30 Satires

A leading political satirist skewers the pretensions and vanities of America’s equestrian classes

“Lewis Lapham hits the bull’s-eye of our nation’s ridiculousness.” —Vanity Fair

Widely celebrated for his political essays, Lewis Lapham is a satirist who belongs in the company of Ambrose Bierce, H.L. Mencken, and Mark Twain. Over the last twenty years he has experimented with satire in its several forms—as burlesque, pasquinade, invective, and deadpan jest.

This first assemblage of Lapham’s satires presents thirty pieces that hold their currency and humor against the tide of social and political change that has engulfed American society in recent times. He reduces to absurdity many of the topics of the day that are often treated portentiously: Dickens’s A Christmas Carol is retold to praise the virtues of remorseless greed; the hydrogen bomb is introduced as a solemn dinner guest who doesn’t play tennis or speak English; gene banks take the form of well-trained pigs that accompany their wealthy owners in the first-class cabins of transatlantic jets.

Praise

“Lapham’s indignation is ecumenical, his scorn spread as smoothly as butter from left to right and north to south across the face of contemporary America.”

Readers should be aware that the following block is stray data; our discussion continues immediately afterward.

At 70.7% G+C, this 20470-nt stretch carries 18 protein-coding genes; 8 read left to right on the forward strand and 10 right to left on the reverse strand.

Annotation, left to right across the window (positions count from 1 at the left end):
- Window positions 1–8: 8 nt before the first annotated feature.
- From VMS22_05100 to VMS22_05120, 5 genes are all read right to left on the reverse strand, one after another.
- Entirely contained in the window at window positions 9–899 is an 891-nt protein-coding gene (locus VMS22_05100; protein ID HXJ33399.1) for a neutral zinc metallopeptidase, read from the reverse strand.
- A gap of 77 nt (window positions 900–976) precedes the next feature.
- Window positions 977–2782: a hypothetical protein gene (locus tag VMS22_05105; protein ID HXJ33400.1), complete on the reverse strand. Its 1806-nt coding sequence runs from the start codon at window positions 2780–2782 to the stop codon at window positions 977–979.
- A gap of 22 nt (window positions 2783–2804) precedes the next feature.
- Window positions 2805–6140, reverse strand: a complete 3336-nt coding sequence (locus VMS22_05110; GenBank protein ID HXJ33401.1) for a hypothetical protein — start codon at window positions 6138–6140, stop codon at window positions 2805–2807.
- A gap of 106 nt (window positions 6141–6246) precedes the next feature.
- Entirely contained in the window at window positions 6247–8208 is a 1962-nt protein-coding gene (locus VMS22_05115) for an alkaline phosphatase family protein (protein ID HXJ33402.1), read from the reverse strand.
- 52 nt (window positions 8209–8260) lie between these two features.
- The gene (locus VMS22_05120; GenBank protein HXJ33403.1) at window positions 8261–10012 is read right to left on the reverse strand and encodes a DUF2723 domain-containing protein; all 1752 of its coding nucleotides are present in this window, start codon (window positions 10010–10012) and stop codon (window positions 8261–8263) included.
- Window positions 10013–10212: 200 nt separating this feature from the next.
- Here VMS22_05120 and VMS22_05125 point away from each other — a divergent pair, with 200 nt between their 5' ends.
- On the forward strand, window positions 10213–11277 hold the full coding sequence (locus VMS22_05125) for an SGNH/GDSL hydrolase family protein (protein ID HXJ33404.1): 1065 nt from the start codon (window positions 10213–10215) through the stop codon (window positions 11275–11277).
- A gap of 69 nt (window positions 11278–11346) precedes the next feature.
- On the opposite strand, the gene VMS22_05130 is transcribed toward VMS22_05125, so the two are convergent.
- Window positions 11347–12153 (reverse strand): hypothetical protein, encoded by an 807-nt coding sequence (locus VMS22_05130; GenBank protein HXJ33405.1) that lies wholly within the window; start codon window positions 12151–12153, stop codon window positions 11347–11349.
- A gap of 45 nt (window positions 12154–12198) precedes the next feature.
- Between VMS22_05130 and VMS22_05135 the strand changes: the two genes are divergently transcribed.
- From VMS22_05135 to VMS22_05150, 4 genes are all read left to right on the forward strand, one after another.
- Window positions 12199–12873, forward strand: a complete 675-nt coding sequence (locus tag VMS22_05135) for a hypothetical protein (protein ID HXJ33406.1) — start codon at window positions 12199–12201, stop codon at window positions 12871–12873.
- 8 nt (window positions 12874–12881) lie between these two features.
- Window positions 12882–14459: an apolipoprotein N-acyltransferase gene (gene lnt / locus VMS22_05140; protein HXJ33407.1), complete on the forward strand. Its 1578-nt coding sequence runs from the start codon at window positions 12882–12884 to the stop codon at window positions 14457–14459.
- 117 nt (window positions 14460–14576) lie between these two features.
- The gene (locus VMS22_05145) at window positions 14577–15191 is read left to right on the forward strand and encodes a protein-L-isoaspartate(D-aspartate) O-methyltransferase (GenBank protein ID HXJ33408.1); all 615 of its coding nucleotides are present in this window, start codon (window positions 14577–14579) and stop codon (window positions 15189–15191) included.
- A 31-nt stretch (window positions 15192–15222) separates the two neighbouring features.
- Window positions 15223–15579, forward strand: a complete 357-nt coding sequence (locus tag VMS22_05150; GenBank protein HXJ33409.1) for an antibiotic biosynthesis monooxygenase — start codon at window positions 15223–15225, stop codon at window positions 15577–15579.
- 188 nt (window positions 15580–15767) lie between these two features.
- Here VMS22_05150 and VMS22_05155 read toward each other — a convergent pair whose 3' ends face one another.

The Boston Globe
“Lewis Lapham—born of Mark Twain and H.L. Mencken—is the most provocative and engaging essayist in the country.”
—George Plimpton
“Without doubt our greatest satirist, elegant, honorable, learned and fair. I love reading him.”
—Kurt Vonnegut
“One of the last liberal thinkers, a man of elegant humor. Should he wander onto the premises of Fox TV, he’d surely be shot down like a dog.”
—Liz Smith

News and Reviews

Books by Lewis Lapham

Pretensions to Empire
Notes on the Criminal Folly of the Bush Administration

Lewis Lapham

Theater of War
In Which the Republic Becomes an Empire

Lewis Lapham